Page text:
Safety concerns associated with unapproved stem cell products and other unapproved ACTPs include transmission of diseases from donor animals to the recipient animal or humans handling the product, serious and life-threatening infections related to contamination of the product, pain, swelling and inflammation due to an inflammatory reaction to the product, and hypersensitivity reactions including anaphylaxis and death.
How are stem cell products and other ACTPs made?
The specific cells or tissues collected and processed depend on the product. Common cells or tissues collected to create stem cell products or other ACTPs include blood, fat, and bone marrow. The cells or tissues collected may be minimally or markedly processed following collection. For example, to produce some products, the cells are grown in culture for several generations in order to both isolate the cell of interest and multiply the cells to produce more doses than could be made from the originally collected tissue sample. The specific manufacturing process used to create a given stem cell product or other ACTP is evaluated by FDA as part of the drug approval process.
What is FDA doing to control unapproved stem cell products and other ACTPs?
FDA supports the development and approval of innovative products to enable availability of products that are safe, effective, and properly labeled. As part of this effort, FDA oversees the industry by developing and issuing regulations and pursuing regulatory and enforcement actions, as warranted, in collaboration with our federal and state regulatory partners. FDA also issues guidance documents and provides education and training. FDA has issued warning letters to companies for marketing ACTPs without approval (see “Regulatory Actions” on the Cell and Tissue Products for Animals webpage).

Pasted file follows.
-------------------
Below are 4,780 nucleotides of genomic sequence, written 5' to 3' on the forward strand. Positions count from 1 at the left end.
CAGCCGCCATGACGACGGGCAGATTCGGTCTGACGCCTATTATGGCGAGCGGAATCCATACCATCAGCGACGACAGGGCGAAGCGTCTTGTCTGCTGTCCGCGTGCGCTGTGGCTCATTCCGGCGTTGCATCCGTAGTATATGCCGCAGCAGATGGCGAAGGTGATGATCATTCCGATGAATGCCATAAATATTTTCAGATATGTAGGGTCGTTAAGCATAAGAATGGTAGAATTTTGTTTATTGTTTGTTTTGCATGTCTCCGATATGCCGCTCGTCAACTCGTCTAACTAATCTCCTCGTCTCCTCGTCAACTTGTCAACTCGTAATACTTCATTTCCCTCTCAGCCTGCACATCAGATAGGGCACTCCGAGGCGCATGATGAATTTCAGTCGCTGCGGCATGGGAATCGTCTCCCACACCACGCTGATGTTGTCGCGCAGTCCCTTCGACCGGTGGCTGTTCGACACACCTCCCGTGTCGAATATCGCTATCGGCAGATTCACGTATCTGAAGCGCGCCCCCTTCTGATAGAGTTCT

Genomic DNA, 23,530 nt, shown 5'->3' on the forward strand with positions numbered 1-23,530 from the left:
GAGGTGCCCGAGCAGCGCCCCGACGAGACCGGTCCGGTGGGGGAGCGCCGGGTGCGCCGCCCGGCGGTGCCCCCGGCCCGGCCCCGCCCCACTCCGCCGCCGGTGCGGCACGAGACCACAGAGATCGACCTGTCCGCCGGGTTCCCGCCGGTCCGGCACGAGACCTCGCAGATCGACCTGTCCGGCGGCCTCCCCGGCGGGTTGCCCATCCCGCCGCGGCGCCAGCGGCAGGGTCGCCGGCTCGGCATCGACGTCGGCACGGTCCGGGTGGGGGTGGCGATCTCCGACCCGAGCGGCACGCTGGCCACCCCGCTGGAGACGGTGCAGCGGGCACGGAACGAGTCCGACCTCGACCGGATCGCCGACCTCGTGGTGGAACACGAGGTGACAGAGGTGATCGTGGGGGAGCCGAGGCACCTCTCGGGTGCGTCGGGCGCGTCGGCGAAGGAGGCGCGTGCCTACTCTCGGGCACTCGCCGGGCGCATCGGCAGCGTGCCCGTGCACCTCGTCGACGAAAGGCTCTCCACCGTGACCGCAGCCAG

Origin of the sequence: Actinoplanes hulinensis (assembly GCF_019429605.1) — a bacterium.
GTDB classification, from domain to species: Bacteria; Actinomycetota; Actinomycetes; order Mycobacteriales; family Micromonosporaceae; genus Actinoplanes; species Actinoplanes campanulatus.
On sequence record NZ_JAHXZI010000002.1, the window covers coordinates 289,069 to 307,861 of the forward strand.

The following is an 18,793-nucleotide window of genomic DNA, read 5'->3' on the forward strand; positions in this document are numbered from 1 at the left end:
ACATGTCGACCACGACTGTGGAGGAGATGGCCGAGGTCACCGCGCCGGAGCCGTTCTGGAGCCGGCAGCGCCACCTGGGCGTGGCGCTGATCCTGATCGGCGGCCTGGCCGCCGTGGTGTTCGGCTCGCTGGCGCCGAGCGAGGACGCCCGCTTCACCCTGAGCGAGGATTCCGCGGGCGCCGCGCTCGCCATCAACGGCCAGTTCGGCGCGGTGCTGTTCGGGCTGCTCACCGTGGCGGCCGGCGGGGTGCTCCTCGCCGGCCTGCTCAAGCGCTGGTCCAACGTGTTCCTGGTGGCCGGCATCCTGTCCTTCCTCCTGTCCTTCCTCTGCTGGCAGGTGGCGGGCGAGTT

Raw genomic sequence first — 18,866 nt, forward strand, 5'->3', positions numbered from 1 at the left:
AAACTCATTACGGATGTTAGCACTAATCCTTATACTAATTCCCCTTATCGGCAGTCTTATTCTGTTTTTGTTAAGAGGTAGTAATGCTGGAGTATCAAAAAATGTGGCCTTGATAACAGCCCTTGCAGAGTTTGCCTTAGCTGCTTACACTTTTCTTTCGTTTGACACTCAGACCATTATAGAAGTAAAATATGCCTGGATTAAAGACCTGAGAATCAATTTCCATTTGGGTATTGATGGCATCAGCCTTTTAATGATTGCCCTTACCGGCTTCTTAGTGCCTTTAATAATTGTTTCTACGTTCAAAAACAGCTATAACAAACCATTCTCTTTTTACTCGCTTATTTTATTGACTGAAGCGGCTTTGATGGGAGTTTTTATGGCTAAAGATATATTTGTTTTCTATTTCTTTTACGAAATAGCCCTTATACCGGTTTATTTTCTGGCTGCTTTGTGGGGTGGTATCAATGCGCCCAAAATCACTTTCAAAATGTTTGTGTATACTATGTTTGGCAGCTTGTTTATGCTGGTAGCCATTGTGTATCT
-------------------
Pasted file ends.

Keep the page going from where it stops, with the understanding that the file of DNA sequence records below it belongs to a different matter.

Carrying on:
What should I do if my pet has a problem after receiving a stem cell product or other ACTP?
In the event that your pet experiences a problem following administration of any FDA-regulated product, contact your veterinarian. After resolution of the event, we encourage you or your veterinarian to fill out and send in an adverse event report to the FDA. To report an adverse event for unapproved products, visit https://www.fda.gov/reportanimalae for information on how to complete and submit Form FDA 1932a, “Veterinary Adverse Experience, Lack of Effectiveness or Product Defect Report”. Adverse event reporting helps FDA monitor product safety. You are also encouraged to report any problems to the manufacturer or distributor shown on the label.
Can my pet participate in a clinical study and receive a stem cell product or other ACTP?
As part of the approval process, clinical studies are conducted to collect data to demonstrate the safety and effectiveness of an ACTP. Often, client-owned animals participate in these studies. You and your veterinarian can find information on ongoing and upcoming clinical studies evaluating investigational ACTPs in FDA’s Center for Veterinary Medicine’s ACTP Clinical Field Study Listing. The studies listed on this webpage are investigational, and the ACTPs are not FDA approved. This means the safety and effectiveness of the ACTP is not yet determined.